Berthing, Mooring & Anchoring

You should definitely rig warps and fenders on both sides...

... before starting your approach as there will not be time to change sides once you are inside the harbour.  It is highly likely that the main basin will be full and the only possibility of a berth will be in front of the first converted granary on the North wall.

During office hours the harbour master keeps a fairly close watch on VHF 14 and, if you are lucky, will be able to give you directions before entering harbour but you should not rely on this as he is part time here and may be away at Hopeman, though he tends to leave that to be visited at the end of the afternoon.

In the worst scenario there may be bad weather on the way (which would be one of the factors forcing you in here) and all the FV will be hunkering down here and you may end up rafted on one of those. 

Burghead is administered by Moray Council so the charges here are the same as elsewhere, £20.46 per night unless you have purchased a Rover ticket. 
It is possible to pay for one's berth on the internet HERE

Facilities

There is water on the quay and public toilets are situated beside the HM’s office. There is also a shower available.
Presumably diesel can be delivered by tanker and you may be able to co-ordinate your requirement with that of a FV. The nearest petrol is at Lossiemouth.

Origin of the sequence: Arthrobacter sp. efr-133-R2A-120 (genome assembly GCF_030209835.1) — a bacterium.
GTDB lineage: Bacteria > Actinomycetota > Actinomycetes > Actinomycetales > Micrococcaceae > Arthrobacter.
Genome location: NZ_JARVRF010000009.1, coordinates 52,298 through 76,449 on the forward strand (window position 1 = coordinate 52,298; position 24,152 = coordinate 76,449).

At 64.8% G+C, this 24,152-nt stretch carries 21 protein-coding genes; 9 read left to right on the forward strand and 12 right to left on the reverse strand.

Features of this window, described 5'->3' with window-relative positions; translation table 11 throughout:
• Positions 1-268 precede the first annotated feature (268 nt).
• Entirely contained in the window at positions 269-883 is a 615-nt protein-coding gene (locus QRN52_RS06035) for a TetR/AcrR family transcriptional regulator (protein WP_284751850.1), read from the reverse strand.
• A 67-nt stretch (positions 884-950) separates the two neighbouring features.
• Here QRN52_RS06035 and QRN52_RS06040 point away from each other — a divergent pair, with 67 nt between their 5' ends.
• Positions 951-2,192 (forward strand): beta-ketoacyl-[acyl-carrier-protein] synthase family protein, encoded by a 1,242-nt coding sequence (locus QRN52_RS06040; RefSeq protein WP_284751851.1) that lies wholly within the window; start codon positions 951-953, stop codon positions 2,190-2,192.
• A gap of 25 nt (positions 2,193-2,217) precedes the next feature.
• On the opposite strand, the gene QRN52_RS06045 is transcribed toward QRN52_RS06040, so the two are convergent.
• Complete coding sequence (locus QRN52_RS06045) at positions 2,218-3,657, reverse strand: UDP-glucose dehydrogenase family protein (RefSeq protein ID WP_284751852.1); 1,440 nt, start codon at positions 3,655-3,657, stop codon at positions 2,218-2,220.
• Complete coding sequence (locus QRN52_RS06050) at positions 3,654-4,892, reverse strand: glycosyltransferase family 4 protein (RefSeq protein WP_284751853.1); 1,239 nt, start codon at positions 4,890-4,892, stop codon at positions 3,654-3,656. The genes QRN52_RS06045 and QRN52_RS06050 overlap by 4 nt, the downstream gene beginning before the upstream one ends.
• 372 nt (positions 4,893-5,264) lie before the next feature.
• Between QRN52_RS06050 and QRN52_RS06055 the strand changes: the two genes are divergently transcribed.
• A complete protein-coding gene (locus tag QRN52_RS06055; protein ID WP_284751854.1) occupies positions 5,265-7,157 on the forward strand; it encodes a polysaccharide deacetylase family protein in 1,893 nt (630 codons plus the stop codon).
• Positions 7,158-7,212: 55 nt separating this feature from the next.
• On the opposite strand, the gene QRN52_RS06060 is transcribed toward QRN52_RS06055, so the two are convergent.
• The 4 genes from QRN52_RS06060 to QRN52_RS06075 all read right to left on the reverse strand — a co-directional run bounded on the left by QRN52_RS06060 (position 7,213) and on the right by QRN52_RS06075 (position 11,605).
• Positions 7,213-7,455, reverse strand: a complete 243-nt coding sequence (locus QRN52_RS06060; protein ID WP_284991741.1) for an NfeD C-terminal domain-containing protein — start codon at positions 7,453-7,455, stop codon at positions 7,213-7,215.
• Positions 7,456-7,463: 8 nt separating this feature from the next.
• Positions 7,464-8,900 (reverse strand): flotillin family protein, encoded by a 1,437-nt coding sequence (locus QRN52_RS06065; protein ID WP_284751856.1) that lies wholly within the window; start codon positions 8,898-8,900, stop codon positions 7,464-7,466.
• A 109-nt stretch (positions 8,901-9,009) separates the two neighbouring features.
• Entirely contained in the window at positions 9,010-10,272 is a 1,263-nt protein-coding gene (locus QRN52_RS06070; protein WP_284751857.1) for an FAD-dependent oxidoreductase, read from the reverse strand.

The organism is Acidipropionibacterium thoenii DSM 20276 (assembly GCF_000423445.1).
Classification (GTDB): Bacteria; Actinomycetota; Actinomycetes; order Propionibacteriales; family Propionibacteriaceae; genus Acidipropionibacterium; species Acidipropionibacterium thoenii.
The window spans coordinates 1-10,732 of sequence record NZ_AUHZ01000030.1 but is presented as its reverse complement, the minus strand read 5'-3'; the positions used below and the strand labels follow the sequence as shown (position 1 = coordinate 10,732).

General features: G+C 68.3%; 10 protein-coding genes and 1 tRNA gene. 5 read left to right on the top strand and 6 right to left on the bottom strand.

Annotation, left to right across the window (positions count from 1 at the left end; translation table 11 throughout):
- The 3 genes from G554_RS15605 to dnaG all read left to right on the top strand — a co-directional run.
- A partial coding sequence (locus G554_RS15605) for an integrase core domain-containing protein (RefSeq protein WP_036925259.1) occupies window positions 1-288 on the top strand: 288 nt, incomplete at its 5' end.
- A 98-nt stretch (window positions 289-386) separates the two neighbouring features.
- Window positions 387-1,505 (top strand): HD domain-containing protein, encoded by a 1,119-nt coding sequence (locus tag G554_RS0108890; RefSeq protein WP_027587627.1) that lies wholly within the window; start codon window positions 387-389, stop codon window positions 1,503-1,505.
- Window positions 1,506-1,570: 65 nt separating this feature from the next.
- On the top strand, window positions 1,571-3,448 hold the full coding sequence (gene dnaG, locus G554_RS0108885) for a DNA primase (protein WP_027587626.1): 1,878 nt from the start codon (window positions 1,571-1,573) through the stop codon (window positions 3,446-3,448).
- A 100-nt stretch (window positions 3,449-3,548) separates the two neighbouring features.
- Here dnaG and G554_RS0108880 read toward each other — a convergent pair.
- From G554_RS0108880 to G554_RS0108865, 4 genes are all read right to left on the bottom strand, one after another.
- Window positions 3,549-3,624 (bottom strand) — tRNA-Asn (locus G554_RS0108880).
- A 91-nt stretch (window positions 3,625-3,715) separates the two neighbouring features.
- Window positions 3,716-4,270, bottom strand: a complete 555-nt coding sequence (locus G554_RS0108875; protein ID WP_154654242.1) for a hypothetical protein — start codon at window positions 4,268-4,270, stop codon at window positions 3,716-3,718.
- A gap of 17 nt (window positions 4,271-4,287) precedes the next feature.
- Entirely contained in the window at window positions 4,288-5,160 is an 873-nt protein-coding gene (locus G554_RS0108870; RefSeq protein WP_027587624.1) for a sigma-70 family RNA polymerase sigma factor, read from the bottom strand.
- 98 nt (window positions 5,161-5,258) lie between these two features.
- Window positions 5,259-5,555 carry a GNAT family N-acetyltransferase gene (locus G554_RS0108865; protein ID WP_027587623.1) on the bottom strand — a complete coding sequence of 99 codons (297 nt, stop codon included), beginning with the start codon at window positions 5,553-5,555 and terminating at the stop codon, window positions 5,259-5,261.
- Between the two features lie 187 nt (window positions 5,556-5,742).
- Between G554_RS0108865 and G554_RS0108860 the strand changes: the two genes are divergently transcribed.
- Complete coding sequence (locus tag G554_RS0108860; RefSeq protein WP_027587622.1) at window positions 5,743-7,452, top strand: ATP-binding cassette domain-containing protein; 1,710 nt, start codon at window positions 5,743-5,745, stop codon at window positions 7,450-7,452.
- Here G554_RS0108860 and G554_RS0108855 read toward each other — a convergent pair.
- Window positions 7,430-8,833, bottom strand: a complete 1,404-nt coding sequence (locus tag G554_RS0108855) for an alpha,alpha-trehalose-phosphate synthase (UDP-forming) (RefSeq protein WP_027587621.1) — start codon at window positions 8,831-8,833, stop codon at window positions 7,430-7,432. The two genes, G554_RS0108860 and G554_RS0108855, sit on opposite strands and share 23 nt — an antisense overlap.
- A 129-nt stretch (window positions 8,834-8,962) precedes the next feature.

There is an hourly bus through to Elgin which takes about half an hour to complete the journey; the Aberdeen to Inverness service does not call here and you will have to go to Elgin to connect with it or the bus through to Inverness airport.

There are only a few small shops in Burghead so, if you need substantial stores, you will probably have to use that Elgin bus.

Eating, Drinking & Entertainment

The striking feature of this harbour is the long expanse of the beach stretching five miles right round to Findhorn Bay but if taking on this walk you should note that there is no bus directly from Findhorn back to Burghead.

There are three pubs (one of which was up for sale at the end of the 2012 season) and the one nearest the harbour does grub.

If you are interested in history or archaeology you shouldn’t miss the Visitor Centre which has managed to put together an exhibition which is not completely about fishing. They will also point the way to other points of historical interest in Burghead. 

Links

Your Ratings & Comments

2 comments
UPDATE Autumn 2018
Written by Don Thomson | 8th Nov 2018
This harbour was updated earlier in the year but I failed to note that here. The only change to note is that I entered here in the summer of 2017 ad found things very much as I had interpreted from various publications and websites.
Update Spring 2016
Written by dononshytalk | 4th Apr 2016
These notes were reviewed by Don in April 2016. This is still mainly a commercial harbour and rates for visiting boats have gone up a small amount in line with the rest of the Moray Council Harbours.